Mahjong solitaire is a sub-genre of puzzle games that utilize mahjong tiles and are generally played by a single player (similar to other "solitaire" games, such as card solitaire). As the game name is generally shortened to Mahjong (or Mah-Jongg), it is often confused with traditional mahjong. It is sometimes known in Japan as Shanghai, in reference to the game series of the same name.
The goal of most games of mahjong solitaire is to remove all tiles from the board by matching pairs of "open tiles" (also known as "free tiles" or "exposed tiles"). A tile is considered an "open tile" if it has no tile above it and has one of its longer sides (generally horizontal) unobstructed by another tile. While the tile setup is randomized, each game usually has various tile "formations", the most common of which is the five-layer "Turtle" (named for its resemblance to an upright shelled turtle). Similar to most other solitaire games, the board can be made unwinnable if no valid pairs can be found, with the possibility of players beginning the game with an unwinnable state.
Most variations use the entire set of 144 mahjong tiles, with four copies of the nine Character ("manzu") tiles, nine Dot ("pinzu") tiles, nine Bamboo ("souzu") tiles, four Wind ("kazehai") tiles, and three Dragon ("sangenpai") Tiles, and one copy of the four Season ("kisetsuhai") tiles and four Flower ("hanahai") tiles. The Season and Flower tiles serve as "wildcards", with all Season tiles compatible with each-other and all Flower tiles compatible with each-other.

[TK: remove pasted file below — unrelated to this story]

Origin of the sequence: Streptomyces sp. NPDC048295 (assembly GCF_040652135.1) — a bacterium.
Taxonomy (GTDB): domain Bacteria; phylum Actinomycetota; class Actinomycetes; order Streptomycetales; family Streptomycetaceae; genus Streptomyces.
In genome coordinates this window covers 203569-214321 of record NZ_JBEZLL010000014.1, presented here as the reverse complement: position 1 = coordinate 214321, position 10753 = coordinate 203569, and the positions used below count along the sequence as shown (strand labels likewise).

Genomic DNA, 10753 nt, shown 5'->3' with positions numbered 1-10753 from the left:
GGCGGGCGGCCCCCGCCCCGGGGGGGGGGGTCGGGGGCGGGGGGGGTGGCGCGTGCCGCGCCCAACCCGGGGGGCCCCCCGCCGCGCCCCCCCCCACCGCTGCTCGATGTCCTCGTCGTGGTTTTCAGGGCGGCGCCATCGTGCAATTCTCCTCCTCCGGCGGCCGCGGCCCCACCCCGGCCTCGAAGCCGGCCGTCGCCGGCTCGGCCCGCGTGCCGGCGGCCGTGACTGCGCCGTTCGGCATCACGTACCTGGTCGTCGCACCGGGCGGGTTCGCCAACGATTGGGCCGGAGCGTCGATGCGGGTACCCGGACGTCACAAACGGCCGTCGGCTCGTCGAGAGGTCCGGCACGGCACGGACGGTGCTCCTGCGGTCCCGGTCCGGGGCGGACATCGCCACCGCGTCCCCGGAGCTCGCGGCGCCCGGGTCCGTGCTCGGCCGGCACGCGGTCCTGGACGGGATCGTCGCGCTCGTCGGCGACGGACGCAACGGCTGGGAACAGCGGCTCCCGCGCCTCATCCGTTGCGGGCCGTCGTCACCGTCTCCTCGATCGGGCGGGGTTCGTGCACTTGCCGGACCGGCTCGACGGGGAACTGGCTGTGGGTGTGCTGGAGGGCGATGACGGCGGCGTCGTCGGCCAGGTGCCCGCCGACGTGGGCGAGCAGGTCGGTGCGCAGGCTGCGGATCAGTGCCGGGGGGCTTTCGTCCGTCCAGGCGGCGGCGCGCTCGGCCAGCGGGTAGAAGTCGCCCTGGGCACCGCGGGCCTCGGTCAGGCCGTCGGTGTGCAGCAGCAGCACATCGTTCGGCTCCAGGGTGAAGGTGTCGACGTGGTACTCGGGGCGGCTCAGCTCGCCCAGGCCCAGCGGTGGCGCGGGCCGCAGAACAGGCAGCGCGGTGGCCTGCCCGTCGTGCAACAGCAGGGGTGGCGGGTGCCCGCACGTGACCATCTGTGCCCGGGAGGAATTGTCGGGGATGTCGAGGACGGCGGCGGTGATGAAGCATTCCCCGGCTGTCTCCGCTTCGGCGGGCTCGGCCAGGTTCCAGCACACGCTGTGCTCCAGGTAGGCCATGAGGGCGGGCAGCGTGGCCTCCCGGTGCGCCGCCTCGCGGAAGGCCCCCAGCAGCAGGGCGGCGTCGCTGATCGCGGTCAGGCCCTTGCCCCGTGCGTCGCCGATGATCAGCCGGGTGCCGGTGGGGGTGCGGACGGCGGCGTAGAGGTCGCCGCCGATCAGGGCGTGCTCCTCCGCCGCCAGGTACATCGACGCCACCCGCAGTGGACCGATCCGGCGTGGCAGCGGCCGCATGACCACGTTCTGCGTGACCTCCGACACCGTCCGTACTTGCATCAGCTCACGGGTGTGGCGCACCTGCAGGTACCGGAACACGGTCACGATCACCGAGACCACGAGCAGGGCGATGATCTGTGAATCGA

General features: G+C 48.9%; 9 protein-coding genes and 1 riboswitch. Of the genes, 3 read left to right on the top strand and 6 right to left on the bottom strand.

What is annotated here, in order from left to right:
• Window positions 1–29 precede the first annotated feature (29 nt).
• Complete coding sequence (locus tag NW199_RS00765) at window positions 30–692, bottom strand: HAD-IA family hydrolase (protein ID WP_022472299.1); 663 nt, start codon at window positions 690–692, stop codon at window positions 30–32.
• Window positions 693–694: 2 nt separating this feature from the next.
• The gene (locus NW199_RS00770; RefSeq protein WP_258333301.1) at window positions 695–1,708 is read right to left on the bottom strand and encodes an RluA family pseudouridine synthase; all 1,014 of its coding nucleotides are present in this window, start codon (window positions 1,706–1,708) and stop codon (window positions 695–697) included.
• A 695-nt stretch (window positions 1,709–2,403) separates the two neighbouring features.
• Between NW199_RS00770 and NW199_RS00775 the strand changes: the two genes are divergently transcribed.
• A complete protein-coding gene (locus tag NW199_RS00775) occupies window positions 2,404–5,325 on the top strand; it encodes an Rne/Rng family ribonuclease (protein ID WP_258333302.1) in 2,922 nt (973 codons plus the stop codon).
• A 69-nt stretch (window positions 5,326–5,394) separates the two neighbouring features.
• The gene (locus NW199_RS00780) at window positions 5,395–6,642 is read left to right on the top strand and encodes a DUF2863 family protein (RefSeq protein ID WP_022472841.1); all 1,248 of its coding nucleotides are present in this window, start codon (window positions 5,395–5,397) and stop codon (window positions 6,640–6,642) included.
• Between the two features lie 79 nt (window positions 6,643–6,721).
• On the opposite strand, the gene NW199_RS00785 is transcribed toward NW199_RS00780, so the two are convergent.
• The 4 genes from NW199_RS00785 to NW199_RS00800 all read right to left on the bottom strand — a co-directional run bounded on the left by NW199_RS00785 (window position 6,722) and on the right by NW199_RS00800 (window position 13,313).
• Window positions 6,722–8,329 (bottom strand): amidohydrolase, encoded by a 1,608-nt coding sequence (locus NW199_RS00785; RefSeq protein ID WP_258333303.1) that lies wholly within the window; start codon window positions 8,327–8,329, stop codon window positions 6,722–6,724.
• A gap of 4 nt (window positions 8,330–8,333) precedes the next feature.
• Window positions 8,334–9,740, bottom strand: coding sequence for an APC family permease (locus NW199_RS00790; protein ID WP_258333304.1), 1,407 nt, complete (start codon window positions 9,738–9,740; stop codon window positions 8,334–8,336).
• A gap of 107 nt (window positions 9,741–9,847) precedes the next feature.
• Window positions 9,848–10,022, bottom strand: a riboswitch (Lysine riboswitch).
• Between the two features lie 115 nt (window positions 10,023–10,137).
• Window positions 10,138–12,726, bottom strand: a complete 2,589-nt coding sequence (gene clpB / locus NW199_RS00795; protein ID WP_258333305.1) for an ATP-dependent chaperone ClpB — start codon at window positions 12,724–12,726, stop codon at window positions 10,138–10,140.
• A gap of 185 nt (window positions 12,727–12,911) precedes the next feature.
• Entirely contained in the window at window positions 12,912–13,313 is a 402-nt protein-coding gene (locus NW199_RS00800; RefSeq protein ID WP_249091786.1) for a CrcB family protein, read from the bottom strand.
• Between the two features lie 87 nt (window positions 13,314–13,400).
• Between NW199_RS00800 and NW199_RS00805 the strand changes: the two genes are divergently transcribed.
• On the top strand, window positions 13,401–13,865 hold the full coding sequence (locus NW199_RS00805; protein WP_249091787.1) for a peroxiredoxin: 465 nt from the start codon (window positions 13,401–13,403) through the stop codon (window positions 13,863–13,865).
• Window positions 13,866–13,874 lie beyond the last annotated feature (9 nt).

The origins of mahjong solitaire as a tabletop game are currently unknown. As a computerized game, it originates with the 1981 game Mah-Jongg, developed by Brodie Lockard for the PLATO system. The first mainstream adaptation of the game was the 1986 Activision game Shanghai, which spawned a long-running series (notable for its many different variants, both single-player and multiplayer).
Due to the sub-genre's popularity, especially with touch-screen devices, it is considered one of the main pillars of the "casual game" genre.
A Japanese variant of the game, known as either Nikakudori (loosely translated to "Two-Angle Take") or Shisen-shou (loosely translated to "Sichuan Province", also commonly referred to as Shisen-Sho or Shisen Sho), changes the way the board is presented while presenting a new rule:
- The layout is now unstacked, with the most common version arranging the tiles to form a closed rectangle (usually 17×8). Some variants allow layouts of different shapes and sizes. Some games, such as Rong Rong, include stacked tiles with a rule that tiles can only be matched on the same layer.
- All tiles are considered "open tiles", although matching tiles can only be removed from the board if they follow the rule of "nikakudori" (or "two-angle take"): when determining if two matching tiles can be removed, a path of straight lines (horizontal and vertical) must be imagined between them so that no line touches any other tile and the path must form less than three right angles.
Some computerized variants also have a "gravity" setting, in which removed tiles causes all tiles that are vertically above them to be moved downward (similar to the puzzle SameGame).
The origins of nikakudori as a tabletop game are currently unknown. As a computerized game, it is believed to originate with the 1989 Tamtex arcade game Shisen-shou: Joshiryou-hen - Match It.